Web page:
TMJ Q&A, Dentist Charlotte NC


What is TMJ?
TMJ = temporomandibular joint. This is your jaw joint which is located in front of your ears. Often times when patients say they have "TMJ" they are referring to either pain in one or both of the joints (there is a right and left joint), pain in their facial muscles, headaches, sounds that they hear in the joint such as clicking, popping or cracking and finally unsmooth movement or locking of the jaw so they cannot close it or open it normally of the lower jaw. All these are symptoms of temporomandibular disorder or TMD.

What causes TMD?
TMD is caused by many things. One cause is occluso-muscle disorder. This is the only type of TMD a dentist can treat. Occluso-muscle disorder is an unbalanced bite that causes the symptoms of TMD.

What is bruxing?
Bruxing is excessive grinding or gnashing of the teeth. This happens at night when they are asleep. The signs of bruxism are seen on the teeth. The teeth of a bruxer will have signs of wear and fracture. If someone is a "heavy" bruxer the wear and fractures on the teeth will be more severe.

Can someone be a bruxer but not have TMD (TMJ)?
Yes. Not all bruxers have any signs of pain, muscle tenderness, sounds in the joints or problems with jaw movement.

Does everyone grind their teeth at night?
Absolutely yes. The question is whether it is damaging for a particular person. Everyone is a tooth grinder at night. But for many people the grinding (bruxing) is very minimal. Either the time of bruxing (teeth grinding) is minimal or the force of the bruxing is minimal or both. So there is no major stress on the teeth and the rest of the masticatory system. If someone grinds their teeth with a lot of force for a long enough time there will be more obvious signs of tooth wear and damage. Remember, even with this heaving grinding, many bruxers do not have TMD pain or dysfunction.

What cause someone to grind teeth or brux at night?
There are several contributing factors that cause people to grind their teeth at night. If bruxing is caused by an unbalanced bite then it is an occluso-muscle disorder and needs to be treated by a properly trained neuromuscular dentist.

Does emotional stress cause you to grind your teeth at night?
People will grind their teeth at night regardless of how stressed they are. However, emotional stress will absolutely increase the time and intensity of the grinding or bruxing. The stress may not be the intial reason to grind but it will make it a lot more intense.

Do you grind your teeth the same amount every night?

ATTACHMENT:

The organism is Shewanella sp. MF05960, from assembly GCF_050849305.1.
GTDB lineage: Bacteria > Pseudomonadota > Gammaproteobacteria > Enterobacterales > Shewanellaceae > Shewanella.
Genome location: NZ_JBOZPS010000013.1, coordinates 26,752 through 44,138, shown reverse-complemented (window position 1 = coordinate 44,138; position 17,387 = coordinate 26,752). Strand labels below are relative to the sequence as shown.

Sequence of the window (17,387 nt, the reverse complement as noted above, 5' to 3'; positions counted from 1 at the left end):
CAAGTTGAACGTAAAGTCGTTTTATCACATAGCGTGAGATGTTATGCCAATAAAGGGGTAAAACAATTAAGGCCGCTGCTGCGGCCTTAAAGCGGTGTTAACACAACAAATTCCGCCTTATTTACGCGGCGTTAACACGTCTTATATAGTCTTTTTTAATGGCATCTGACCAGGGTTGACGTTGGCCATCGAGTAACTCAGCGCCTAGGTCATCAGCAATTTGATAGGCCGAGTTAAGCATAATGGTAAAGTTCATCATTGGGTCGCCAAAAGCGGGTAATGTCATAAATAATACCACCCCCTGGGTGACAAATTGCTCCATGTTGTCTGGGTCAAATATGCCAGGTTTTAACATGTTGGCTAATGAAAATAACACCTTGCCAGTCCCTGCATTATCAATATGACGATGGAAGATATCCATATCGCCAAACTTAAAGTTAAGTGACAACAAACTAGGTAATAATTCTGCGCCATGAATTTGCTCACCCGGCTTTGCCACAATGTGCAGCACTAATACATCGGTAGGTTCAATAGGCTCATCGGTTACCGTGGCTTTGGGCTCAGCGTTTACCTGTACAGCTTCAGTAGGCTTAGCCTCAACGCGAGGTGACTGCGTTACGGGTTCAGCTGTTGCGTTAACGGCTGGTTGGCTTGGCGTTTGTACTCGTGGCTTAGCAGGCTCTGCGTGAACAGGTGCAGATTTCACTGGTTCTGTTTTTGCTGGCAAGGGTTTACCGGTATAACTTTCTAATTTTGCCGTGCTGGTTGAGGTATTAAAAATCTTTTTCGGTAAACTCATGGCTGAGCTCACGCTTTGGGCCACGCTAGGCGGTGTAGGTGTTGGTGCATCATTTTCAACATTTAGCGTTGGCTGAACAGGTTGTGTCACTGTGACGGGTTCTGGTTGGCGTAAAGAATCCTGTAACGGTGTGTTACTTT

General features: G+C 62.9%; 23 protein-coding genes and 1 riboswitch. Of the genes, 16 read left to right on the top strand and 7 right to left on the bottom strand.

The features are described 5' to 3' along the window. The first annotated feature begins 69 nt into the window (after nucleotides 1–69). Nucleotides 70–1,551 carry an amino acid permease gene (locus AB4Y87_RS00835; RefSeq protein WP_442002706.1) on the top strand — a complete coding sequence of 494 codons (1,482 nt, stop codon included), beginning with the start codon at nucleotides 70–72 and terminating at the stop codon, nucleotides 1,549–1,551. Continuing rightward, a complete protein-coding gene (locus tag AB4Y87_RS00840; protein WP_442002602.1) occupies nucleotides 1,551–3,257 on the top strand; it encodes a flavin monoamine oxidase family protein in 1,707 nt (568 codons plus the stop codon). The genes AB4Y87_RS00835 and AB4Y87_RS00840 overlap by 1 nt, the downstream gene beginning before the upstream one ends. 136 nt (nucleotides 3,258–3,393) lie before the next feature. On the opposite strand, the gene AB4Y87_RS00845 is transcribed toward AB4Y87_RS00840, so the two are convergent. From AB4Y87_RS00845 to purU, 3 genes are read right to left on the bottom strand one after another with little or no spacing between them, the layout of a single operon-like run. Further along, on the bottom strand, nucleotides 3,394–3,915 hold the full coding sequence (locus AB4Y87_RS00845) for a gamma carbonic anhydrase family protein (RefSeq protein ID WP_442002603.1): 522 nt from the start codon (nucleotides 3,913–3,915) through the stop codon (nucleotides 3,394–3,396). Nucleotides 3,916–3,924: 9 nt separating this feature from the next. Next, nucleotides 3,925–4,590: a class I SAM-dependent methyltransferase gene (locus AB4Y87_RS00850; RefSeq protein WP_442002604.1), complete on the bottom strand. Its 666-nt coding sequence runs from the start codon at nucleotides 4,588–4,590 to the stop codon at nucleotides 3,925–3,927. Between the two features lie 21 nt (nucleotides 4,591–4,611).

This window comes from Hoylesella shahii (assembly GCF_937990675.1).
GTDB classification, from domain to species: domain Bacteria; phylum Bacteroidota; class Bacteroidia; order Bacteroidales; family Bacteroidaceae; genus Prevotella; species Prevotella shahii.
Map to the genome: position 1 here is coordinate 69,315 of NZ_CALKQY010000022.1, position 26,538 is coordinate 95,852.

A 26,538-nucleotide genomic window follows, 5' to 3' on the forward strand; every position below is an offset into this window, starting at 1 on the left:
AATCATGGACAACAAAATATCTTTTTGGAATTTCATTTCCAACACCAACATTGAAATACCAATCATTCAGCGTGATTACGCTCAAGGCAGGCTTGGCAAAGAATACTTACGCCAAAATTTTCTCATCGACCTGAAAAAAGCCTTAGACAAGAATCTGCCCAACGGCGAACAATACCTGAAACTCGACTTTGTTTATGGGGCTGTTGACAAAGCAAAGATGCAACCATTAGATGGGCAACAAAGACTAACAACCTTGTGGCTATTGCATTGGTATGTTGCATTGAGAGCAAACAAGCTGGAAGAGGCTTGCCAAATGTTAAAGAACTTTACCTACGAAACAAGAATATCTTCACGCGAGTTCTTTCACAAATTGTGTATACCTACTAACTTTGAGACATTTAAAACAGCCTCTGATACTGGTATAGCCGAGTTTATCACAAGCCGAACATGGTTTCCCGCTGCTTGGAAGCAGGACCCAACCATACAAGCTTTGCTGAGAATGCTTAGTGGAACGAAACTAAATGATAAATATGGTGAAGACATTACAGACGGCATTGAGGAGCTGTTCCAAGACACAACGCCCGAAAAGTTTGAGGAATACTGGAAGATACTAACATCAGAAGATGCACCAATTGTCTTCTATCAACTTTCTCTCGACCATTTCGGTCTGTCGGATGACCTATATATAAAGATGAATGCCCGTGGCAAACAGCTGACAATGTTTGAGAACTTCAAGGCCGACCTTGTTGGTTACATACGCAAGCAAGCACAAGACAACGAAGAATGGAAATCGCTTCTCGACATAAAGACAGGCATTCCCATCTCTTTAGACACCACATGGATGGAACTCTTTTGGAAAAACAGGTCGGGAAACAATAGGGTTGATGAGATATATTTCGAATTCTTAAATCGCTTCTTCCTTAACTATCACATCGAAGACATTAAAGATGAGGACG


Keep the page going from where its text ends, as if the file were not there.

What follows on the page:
No. Some nights, days or weeks you may grind a lot and other times you will grind minimally. Also, when you do grind at night it is at different levels during your sleep and most of the time you are not grinding your teeth at all.

What is the difference between grinding/bruxing with a balanced and unbalanced bite?
When grinding with a balanced bite, you are minimizing the stress on the teeth and other oral structures. Therefore the damage will be less. Grinding with an unbalanced bite will result in much more damage to the teeth and other oral structures. Grinding with an unbalanced bite can cause TMD pain and dysfunction. Also remember, that the cause of excessive bruxing or grinding could be the unbalanced bite itself.

Do you have to see excessive wear on the teeth to have TMD (TMJ)?
No. Every person is different and often times a person can have mild to extreme TMJ symptoms with little signs of wear from bruxing.

Do bruxers make noise when they grind their teeth at night?
Most of the time no. Bruxism or grinding is usually quiet.

Who should be treating TMD (TMJ)?
Many different types of health care practitioners treat TMD. If TMD is caused by the bite or occlusion (occluso-muscle disorder) then a dentist well trained and experienced in neuromuscular dentistry should be treating you. In my office I have a simple inexpensive way to determine if I will be able to help you before getting into more expensive treatment.

What about other non-dental ways of treating TMD (TMJ)?
There are many other non-dental therapies that will relieve TMD (TMJ). They include cold laser therapy, bio-feedback, massage and chiropractic adjustment just to name a few. I promote all these modalities to my patients as adjuncts to my therapy because they can help my patient. However, if the cause of the TMD is completely or partially do to an unbalanced bite, then none of these therapies will be a permanent solution to the problem.

Should someone who grinds their teeth at night (bruxism), but has no TMJ symptoms, get therapy?
Yes. Usually bruxers or teeth grinders have various amounts of wear and tear on their teeth. This wear or attrition will make the teeth more prone to dental disease. People who grind their teeth, wear away the enamel of the teeth and expose the softer dentine under it. The dentine is much softer than the enamel and is more prone to wear and cavities. Also, a bruxer often times will have excessive wear of the front teeth that will make their smile less attractive and older looking. Bruxing also will break and fracture teeth and make the teeth more prone to root canals and periodontal (gum) disease.

What is the difference between the treatment for TMD (TMJ) and the treatment for buxism with no TMJ symptoms?
Ultimately the treatment can be the same. Ideally, the patient would have a bite analysis or occlusal analysis to determine what is wrong with the bite. Then the bite is balanced or equilibrated. The bite balancing can be relatively simple or very involved. The main difference between treating TMD (TMJ) and treating for bruxism is the initial therapy. Unlike a bruxer with no TMD symptoms, the person with TMD has to go through initial therapy to get pain-free and to get the jaw functioning properly. Once this occurs the remaining therapy is the same for both patients.

2009 Paul Plascyk, DDS • Site designed and maintained by TNT Dental